“We’re not talking about hunting or target shooting; this is a whole other thing,” she said. “These are weapons that can kill a whole lot of people in a short amount of time. Somebody could come along right now, and we could all be dead in seconds, before he’d even have to reload. I don’t want to die at the hands of my fellow Americans.”
Howard said he doesn’t think a weapons ban would achieve the results the protestors are seeking. He likened a ban on assault weapons to Prohibition, saying it would actually increase demand for the guns in question.
“Your mentally ill, your criminals are gonna find a way to get a weapon, no matter what,” he said.
Stanley County residents Chody Harris of Old Faithful Holsters and Jonathon Spreadbury of B&S Knives were among the exhibitors at the show Sunday. Both men are gun enthusiasts who say they use their weapons for hunting, target shooting and, if needed, protection.
“The only thing that stops a bad guy with a gun is a good guy with a gun,” said Spreadbury, a firefighter.
Spreadbury believes gun education is the key to reducing gun-related deaths. He says he has already taught his nine year-old sister much of what he knows about the weapons.
“I explain from a young age what the gun is and not to touch it,” he stated. “It eliminates curiosity.”
Harris, a father of two, said he believes requiring proper storage of guns, such as keeping them in safes, could help keep the weapons from getting into the wrong hands. While he said he understood the protestors’ claim that gun buyers should be more closely vetted, he pointed out that even a legitimate buyer could sell to someone who would not be eligible under such regulations.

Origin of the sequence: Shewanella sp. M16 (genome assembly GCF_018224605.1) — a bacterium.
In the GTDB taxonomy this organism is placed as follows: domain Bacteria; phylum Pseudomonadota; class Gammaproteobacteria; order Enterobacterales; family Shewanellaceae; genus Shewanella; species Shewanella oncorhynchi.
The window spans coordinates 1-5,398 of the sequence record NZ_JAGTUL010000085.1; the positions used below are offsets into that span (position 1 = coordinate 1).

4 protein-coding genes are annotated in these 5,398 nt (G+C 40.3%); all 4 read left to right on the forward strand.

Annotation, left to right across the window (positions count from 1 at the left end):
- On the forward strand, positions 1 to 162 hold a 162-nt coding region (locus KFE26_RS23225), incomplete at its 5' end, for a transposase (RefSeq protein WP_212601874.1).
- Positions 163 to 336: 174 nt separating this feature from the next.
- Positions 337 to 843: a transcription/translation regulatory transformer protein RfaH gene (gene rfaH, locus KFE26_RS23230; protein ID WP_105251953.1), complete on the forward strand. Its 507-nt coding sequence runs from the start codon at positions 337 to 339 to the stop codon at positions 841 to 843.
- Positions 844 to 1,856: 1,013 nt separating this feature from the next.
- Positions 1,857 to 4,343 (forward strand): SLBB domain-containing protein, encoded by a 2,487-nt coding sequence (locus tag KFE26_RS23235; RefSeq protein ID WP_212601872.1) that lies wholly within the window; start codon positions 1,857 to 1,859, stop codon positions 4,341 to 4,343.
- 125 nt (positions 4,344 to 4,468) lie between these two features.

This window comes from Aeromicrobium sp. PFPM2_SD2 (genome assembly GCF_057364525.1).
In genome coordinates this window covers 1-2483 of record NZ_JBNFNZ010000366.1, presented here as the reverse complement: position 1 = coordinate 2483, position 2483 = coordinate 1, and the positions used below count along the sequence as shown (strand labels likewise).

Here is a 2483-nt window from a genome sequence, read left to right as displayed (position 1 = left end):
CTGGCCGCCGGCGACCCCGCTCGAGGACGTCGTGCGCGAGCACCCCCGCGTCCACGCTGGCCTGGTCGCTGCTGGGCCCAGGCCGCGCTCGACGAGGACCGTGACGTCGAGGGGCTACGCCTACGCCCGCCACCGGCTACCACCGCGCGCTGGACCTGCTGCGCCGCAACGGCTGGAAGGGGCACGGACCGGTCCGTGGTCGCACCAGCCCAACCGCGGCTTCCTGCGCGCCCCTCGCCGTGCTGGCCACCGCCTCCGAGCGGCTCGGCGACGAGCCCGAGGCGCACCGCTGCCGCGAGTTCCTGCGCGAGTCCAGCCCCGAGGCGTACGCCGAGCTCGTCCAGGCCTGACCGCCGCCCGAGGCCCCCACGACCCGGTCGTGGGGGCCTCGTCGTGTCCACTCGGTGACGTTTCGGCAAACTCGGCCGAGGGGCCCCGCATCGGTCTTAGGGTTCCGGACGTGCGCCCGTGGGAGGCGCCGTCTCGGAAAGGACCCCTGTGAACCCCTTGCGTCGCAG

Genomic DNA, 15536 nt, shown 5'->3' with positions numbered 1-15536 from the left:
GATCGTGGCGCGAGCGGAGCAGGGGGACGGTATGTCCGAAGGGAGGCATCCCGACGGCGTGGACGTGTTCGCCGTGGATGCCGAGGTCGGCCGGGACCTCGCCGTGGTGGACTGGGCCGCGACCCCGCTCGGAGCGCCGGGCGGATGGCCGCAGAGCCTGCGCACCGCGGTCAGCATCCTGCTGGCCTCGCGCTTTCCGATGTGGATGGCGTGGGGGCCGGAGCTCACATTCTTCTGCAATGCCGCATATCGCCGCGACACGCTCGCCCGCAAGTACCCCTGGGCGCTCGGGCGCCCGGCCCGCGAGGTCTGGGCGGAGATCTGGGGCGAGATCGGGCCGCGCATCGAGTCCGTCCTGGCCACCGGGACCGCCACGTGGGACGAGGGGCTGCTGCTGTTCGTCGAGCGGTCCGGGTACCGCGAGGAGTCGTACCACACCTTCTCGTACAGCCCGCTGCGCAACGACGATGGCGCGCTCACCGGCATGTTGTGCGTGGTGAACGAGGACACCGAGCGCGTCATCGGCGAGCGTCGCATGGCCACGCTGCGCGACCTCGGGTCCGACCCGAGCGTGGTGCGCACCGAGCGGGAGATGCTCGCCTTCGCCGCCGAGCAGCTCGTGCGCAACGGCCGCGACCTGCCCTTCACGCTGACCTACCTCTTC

Rev. Paul Lowe Jr., pastor of Shiloh Baptist Church, lent his support to the protest Sunday because he says far too many African Americans have been killed by firearms. Lowe believes banning assault weapons, which he says are “meant for annihilation” is the smart choice for shifting the tide of gun deaths nationwide.
“If we don’t say anything, it’s going to keep happening,” he said of the rash of mass shootings that have occurred in recent years. “That’s why I’m here. I felt like as an African American pastor, I had to come out here and support it … this kind of effort, I think it really makes a difference.”